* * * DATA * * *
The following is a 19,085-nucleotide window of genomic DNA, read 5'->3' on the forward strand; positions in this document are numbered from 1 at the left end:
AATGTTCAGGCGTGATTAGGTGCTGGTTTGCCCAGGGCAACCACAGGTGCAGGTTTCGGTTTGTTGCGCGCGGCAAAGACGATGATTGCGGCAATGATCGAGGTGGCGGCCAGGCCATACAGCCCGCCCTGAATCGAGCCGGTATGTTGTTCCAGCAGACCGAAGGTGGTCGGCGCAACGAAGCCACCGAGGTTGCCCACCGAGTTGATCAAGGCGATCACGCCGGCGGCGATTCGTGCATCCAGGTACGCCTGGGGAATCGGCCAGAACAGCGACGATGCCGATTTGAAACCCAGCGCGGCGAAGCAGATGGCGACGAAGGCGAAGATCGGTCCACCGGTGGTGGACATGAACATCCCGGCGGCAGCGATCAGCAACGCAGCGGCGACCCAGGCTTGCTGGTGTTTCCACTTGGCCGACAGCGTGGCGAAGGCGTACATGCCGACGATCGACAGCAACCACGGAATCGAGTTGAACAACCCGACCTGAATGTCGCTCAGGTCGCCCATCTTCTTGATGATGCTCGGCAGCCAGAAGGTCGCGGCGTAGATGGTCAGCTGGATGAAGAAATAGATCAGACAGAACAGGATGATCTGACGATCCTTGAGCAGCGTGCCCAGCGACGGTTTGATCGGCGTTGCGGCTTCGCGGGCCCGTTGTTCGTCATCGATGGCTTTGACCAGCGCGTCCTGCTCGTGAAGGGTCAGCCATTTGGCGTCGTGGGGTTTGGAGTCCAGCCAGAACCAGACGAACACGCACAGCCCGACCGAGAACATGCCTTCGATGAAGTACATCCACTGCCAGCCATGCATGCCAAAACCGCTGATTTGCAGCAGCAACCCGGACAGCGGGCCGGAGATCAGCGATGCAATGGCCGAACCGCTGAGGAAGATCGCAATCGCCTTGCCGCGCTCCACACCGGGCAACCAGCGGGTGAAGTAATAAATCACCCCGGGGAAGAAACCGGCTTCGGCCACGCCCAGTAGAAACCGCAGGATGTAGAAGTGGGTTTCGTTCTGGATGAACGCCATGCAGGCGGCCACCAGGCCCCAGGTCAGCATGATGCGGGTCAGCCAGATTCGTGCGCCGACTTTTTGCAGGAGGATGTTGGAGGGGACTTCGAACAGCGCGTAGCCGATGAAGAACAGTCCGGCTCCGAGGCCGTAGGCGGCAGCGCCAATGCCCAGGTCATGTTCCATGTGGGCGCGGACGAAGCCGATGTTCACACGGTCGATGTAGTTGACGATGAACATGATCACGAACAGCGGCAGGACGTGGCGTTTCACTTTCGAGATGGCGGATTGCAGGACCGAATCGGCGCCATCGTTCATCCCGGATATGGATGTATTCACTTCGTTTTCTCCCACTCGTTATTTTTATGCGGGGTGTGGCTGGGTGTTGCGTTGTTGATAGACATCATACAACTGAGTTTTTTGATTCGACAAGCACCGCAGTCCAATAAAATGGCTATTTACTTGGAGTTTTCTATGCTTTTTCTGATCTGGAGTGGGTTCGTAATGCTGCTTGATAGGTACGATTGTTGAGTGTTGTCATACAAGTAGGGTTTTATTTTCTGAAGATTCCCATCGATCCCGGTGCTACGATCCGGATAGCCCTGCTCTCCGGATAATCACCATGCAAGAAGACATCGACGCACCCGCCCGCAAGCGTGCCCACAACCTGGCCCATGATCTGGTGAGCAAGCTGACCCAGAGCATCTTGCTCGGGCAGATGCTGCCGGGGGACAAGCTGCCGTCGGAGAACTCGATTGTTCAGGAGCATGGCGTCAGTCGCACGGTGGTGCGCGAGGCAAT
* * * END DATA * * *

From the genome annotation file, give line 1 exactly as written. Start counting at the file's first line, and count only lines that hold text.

The following is a 19,085-nucleotide window of genomic DNA, read 5'->3' on the forward strand; positions in this document are numbered from 1 at the left end: